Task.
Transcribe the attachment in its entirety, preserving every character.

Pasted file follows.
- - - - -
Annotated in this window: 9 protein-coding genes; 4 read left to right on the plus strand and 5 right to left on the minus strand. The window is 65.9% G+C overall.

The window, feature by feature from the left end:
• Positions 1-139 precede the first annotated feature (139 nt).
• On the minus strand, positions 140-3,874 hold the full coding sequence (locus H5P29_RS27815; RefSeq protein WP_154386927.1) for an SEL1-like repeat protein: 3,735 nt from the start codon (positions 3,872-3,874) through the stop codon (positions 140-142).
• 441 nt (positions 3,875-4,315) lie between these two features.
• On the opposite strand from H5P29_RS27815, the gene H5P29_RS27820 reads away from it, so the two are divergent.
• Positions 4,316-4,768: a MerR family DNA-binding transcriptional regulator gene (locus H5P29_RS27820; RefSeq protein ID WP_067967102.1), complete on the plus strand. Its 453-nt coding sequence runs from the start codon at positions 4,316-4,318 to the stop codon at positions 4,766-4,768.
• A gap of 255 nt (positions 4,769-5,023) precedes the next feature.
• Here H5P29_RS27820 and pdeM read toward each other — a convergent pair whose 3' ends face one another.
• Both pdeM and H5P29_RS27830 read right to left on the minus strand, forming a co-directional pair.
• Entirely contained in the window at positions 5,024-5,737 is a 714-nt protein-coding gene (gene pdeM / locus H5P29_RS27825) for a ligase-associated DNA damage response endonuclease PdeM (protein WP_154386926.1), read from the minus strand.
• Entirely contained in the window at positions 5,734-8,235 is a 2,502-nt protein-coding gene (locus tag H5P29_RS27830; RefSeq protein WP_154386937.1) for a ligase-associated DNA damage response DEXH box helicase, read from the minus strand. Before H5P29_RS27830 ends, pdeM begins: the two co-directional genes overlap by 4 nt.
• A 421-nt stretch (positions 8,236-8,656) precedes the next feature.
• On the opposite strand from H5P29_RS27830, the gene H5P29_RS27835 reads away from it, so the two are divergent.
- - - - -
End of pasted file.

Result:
Annotated in this window: 9 protein-coding genes; 4 read left to right on the plus strand and 5 right to left on the minus strand. The window is 65.9% G+C overall.

The window, feature by feature from the left end:
• Positions 1-139 precede the first annotated feature (139 nt).
• On the minus strand, positions 140-3,874 hold the full coding sequence (locus H5P29_RS27815; RefSeq protein WP_154386927.1) for an SEL1-like repeat protein: 3,735 nt from the start codon (positions 3,872-3,874) through the stop codon (positions 140-142).
• 441 nt (positions 3,875-4,315) lie between these two features.
• On the opposite strand from H5P29_RS27815, the gene H5P29_RS27820 reads away from it, so the two are divergent.
• Positions 4,316-4,768: a MerR family DNA-binding transcriptional regulator gene (locus H5P29_RS27820; RefSeq protein ID WP_067967102.1), complete on the plus strand. Its 453-nt coding sequence runs from the start codon at positions 4,316-4,318 to the stop codon at positions 4,766-4,768.
• A gap of 255 nt (positions 4,769-5,023) precedes the next feature.
• Here H5P29_RS27820 and pdeM read toward each other — a convergent pair whose 3' ends face one another.
• Both pdeM and H5P29_RS27830 read right to left on the minus strand, forming a co-directional pair.
• Entirely contained in the window at positions 5,024-5,737 is a 714-nt protein-coding gene (gene pdeM / locus H5P29_RS27825) for a ligase-associated DNA damage response endonuclease PdeM (protein WP_154386926.1), read from the minus strand.
• Entirely contained in the window at positions 5,734-8,235 is a 2,502-nt protein-coding gene (locus tag H5P29_RS27830; RefSeq protein WP_154386937.1) for a ligase-associated DNA damage response DEXH box helicase, read from the minus strand. Before H5P29_RS27830 ends, pdeM begins: the two co-directional genes overlap by 4 nt.
• A 421-nt stretch (positions 8,236-8,656) precedes the next feature.
• On the opposite strand from H5P29_RS27830, the gene H5P29_RS27835 reads away from it, so the two are divergent.